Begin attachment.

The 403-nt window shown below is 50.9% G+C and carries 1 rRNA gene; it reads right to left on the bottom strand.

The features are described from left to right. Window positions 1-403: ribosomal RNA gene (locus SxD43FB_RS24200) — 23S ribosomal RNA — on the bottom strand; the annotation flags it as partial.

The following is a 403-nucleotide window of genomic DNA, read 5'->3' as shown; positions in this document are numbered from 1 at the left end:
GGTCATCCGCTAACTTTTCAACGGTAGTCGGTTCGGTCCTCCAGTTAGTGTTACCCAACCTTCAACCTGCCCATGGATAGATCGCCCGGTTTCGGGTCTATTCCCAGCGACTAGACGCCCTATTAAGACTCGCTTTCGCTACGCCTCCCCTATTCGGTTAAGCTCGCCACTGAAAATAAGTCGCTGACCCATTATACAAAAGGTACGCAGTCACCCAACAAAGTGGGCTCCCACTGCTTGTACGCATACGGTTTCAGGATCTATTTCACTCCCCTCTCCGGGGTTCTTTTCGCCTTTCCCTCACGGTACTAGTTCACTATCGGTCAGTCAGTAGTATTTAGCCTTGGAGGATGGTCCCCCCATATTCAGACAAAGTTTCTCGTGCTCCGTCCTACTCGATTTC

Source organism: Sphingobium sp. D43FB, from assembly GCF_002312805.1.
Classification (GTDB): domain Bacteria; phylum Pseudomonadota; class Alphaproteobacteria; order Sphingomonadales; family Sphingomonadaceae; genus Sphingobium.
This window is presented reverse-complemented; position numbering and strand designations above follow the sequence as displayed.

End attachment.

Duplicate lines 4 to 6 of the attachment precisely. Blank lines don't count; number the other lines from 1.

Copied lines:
GGTCATCCGCTAACTTTTCAACGGTAGTCGGTTCGGTCCTCCAGTTAGTGTTACCCAACCTTCAACCTGCCCATGGATAGATCGCCCGGTTTCGGGTCTATTCCCAGCGACTAGACGCCCTATTAAGACTCGCTTTCGCTACGCCTCCCCTATTCGGTTAAGCTCGCCACTGAAAATAAGTCGCTGACCCATTATACAAAAGGTACGCAGTCACCCAACAAAGTGGGCTCCCACTGCTTGTACGCATACGGTTTCAGGATCTATTTCACTCCCCTCTCCGGGGTTCTTTTCGCCTTTCCCTCACGGTACTAGTTCACTATCGGTCAGTCAGTAGTATTTAGCCTTGGAGGATGGTCCCCCCATATTCAGACAAAGTTTCTCGTGCTCCGTCCTACTCGATTTC

Source organism: Sphingobium sp. D43FB, from assembly GCF_002312805.1.
Classification (GTDB): domain Bacteria; phylum Pseudomonadota; class Alphaproteobacteria; order Sphingomonadales; family Sphingomonadaceae; genus Sphingobium.